African Economic Outlook 2009

image of African Economic Outlook 2009

The international financial crisis increases the relevance of this annual publication jointly published by the African Development Bank, the OECD Development Centre and the United Nations Economic Commission for Africa (UNECA). Decision makers in African and OECD countries, such as aid agencies, investors, NGOs and government officials of aid-recipient countries, will all find the analysis critical to their activities.

The African Economic Outlook 2009 reviews the recent economic situation and predicts the short-term evolution of 47 African countries which account for 99% of the continent's economic output and 97% of its population. The Outlook is drawn from a country-by-country analysis based on a unique analytical design. This common framework includes a forecasting exercise for the current and the two following years, using a simple macroeconomic model, together with an analysis of the social and political context. It also contains a comparative synthesis of African country prospects, placing the evolution of African economies in the world economic context.

The 2009 edition focuses on innovation and information and communication technologies (ICT) in Africa, presenting a comprehensive review of their proliferation and use on the African continent. A statistical appendix completes the volume.

The AEO project is generously supported by the European Commission and combines the knowledge of the African Development Bank and the UNECA on African economies with the expertise accumulated by the OECD, which produces the OECD Economic Outlook twice yearly.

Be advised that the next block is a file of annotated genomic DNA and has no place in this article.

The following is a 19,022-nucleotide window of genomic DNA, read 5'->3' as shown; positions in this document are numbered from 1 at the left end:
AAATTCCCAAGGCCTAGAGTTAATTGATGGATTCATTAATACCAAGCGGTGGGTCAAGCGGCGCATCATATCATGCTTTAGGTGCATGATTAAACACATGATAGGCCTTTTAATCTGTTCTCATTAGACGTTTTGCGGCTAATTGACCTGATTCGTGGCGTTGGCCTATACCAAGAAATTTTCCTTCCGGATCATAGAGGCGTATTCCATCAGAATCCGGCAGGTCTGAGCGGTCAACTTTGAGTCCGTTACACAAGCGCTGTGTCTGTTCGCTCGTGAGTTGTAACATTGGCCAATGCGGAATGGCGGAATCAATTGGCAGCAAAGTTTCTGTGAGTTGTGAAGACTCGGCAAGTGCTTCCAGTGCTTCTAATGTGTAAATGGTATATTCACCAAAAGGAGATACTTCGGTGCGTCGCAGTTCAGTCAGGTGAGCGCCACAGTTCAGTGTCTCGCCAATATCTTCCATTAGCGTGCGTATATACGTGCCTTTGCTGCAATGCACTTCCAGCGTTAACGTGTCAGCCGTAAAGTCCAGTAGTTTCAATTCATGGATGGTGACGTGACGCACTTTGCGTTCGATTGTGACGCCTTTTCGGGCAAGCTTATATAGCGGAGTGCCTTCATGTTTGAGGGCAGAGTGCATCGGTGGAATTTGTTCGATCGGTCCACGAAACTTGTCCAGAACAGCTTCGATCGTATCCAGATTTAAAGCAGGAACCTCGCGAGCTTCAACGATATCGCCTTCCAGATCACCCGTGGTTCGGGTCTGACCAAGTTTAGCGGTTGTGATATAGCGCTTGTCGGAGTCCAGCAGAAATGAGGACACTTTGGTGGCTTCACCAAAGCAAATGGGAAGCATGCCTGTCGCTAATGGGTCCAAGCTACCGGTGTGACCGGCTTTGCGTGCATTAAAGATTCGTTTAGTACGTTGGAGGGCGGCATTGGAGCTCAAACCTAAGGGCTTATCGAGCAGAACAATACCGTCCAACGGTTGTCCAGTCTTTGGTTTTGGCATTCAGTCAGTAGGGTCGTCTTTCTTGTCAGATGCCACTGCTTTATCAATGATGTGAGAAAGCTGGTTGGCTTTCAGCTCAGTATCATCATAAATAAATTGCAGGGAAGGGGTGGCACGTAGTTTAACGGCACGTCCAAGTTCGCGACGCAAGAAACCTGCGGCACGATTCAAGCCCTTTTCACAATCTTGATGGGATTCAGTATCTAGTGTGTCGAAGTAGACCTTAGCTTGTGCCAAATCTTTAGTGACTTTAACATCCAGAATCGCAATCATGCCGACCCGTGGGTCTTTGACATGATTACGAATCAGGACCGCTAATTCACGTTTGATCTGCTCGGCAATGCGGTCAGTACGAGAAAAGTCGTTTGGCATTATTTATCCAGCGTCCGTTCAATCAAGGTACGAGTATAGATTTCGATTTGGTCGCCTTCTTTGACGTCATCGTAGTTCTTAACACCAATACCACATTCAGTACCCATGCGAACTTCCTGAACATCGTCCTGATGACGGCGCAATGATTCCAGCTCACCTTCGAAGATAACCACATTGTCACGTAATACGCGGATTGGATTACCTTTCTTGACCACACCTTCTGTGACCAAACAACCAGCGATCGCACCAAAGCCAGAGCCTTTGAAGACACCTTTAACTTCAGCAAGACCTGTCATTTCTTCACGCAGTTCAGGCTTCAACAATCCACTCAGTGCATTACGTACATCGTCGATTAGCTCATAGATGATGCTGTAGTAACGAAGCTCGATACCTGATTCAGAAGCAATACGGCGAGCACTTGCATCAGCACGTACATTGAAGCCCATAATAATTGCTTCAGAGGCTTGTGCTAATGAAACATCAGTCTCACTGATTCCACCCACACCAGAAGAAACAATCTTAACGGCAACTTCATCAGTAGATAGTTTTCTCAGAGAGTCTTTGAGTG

This publication provides dynamic links (StatLinks) for graphs and tables. These StatLinks direct the user to a web page where the corresponding data are available in Excel® format.

English Also available in: French


OECD Development Centre

SUDAN HAS BEEN EXPERIENCING AN economic upturn, characterised by a long positive episode of growth and relatively low inflation. Real GDP growth was 8.4 per cent in 2008, but is projected to slowdown to about 5.0 per cent in 2009 reflecting the impact of the global financial crisis. The exploitation of oil reserves and “the peace dividend” were the main drivers of this economic success. Direct foreign investment has stimulated recent growth as well as a boom in the service sector, especially transportation and communication. Outside the oil sector, Sudan’s economic growth is narrowly based and limited in reach. The rise of the oil economy also presents new challenges to macroeconomic stability. Some symptoms of a “Dutch Disease” are unfolding with the Sudanese Pound appreciating and traditional exports, such as cotton and gum Arabic, in decline. But the outbreak of the global financial crisis in the second half of 2008 saw the Sudanese Pound (SDB) begin to stabilise and even slightly depreciate against the US dollar (USD).

English Also available in: French

This is a required field
Please enter a valid email address
Approval was a Success
Invalid data
An Error Occurred
Approval was partially successful, following selected items could not be processed due to error